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The summer foraging ranges of adult spectacled petrels Procellaria conspicillata

Published online by Cambridge University Press:  14 May 2013

Tim A. Reid
Percy FitzPatrick Institute of African Ornithology, DST/NRF Centre of Excellence, University of Cape Town, Rondebosch 7701, South Africa
Robert A. Ronconi
Percy FitzPatrick Institute of African Ornithology, DST/NRF Centre of Excellence, University of Cape Town, Rondebosch 7701, South Africa Department of Biology, Dalhousie University, 1355 Oxford St, Halifax, Nova Scotia, Canada
Richard J. Cuthbert
Royal Society for the Protection of Birds, The Lodge, Sandy, Bedfordshire, UK
Peter G. Ryan*
Percy FitzPatrick Institute of African Ornithology, DST/NRF Centre of Excellence, University of Cape Town, Rondebosch 7701, South Africa
*Corresponding author:


Satellite transmitters were attached to eight adult spectacled petrels Procellaria conspicillata Gould captured during the early incubation period at their breeding grounds on Inaccessible Island, one of the Tristan da Cunha Islands in the central South Atlantic Ocean. Data on their at-sea distribution was obtained for up to six months. All birds remained within the South Atlantic from 24–44°S, with most between 25 and 40°S. Breeding birds mainly foraged in oceanic waters, but failed breeders or non-breeders concentrated their foraging activity over the Rio Grande Rise and the Walvis Ridge and along the shelf break off the east coast of South America. Little foraging occurred along the Benguela shelf break off southern Africa. Non-breeders favoured relatively warm water with low chlorophyll concentrations, reducing the risk of bycatch in fisheries. Tracked birds spent 16% of their time in areas with high levels of tuna longline fishing activity, with overlap greater for non-breeding birds (22%) than breeding birds (3%). Birds in this study foraged in shallower waters along the continental shelf edge off South America than spectacled petrels tracked in this area in winter, potentially increasing their risk of exposure to demersal longline fisheries in this area in summer.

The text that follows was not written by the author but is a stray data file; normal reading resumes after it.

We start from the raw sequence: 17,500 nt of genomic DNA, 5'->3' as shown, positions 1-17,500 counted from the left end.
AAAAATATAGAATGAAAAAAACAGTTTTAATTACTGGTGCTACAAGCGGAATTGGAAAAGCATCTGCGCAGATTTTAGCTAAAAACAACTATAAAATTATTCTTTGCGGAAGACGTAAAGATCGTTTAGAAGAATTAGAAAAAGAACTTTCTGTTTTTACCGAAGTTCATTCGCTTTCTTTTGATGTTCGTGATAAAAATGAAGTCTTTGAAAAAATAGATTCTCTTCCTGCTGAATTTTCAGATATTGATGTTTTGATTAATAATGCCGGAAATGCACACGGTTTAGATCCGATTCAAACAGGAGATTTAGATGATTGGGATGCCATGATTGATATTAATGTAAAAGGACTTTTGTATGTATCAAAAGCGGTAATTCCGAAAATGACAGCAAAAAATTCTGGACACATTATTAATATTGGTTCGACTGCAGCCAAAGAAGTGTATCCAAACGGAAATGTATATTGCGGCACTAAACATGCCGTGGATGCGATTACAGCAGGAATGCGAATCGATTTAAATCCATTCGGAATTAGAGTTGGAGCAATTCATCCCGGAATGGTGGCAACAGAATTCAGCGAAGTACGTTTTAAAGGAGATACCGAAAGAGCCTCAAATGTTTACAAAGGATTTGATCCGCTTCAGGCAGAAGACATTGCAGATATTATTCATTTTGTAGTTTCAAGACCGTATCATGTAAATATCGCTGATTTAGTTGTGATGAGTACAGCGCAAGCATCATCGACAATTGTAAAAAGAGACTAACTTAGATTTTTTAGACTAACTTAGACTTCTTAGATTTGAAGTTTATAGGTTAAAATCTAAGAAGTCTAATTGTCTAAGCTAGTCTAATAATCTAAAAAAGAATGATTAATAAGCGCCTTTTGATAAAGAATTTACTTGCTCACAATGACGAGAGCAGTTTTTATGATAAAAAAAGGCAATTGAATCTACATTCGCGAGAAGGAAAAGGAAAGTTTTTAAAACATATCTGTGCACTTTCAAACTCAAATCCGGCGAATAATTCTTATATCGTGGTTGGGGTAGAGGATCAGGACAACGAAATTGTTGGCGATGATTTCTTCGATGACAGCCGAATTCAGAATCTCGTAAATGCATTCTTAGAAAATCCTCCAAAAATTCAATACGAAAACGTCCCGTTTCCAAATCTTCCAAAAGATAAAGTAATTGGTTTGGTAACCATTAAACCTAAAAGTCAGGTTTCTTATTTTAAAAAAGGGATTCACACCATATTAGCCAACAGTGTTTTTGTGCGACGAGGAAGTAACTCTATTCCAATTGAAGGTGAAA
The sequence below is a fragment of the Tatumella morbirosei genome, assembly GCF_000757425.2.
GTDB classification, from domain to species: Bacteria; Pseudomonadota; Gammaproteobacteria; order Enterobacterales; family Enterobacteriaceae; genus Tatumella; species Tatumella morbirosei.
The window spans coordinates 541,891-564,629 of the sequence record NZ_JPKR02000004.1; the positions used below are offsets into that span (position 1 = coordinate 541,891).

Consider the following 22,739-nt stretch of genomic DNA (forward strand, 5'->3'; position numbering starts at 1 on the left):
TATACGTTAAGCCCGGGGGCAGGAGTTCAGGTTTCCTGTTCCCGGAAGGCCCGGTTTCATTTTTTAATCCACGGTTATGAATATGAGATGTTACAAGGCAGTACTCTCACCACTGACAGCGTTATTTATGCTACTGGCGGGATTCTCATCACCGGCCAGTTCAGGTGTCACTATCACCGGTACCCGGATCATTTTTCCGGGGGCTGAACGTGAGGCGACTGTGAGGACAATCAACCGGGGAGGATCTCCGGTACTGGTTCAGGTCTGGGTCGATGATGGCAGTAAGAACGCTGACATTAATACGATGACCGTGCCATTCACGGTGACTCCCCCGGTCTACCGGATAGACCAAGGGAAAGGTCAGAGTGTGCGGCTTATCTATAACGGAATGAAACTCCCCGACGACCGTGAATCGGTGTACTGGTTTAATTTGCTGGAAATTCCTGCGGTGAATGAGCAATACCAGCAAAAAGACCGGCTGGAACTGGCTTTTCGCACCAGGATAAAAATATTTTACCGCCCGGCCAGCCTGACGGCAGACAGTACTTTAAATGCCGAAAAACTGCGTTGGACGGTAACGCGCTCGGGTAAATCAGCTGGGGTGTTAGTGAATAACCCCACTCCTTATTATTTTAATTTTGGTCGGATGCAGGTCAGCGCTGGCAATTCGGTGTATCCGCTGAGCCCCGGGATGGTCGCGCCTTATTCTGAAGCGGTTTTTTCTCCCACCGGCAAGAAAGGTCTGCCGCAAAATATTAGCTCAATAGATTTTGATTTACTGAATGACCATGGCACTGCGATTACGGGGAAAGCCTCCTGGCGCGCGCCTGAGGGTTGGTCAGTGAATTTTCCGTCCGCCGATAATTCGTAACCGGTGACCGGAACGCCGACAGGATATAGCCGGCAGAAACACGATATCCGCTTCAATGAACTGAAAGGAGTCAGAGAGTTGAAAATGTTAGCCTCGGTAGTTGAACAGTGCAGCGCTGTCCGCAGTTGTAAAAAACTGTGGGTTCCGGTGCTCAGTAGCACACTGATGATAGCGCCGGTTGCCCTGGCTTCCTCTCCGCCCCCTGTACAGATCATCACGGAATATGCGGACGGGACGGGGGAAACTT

Biological Sciences
Copyright © Antarctic Science Ltd 2013 

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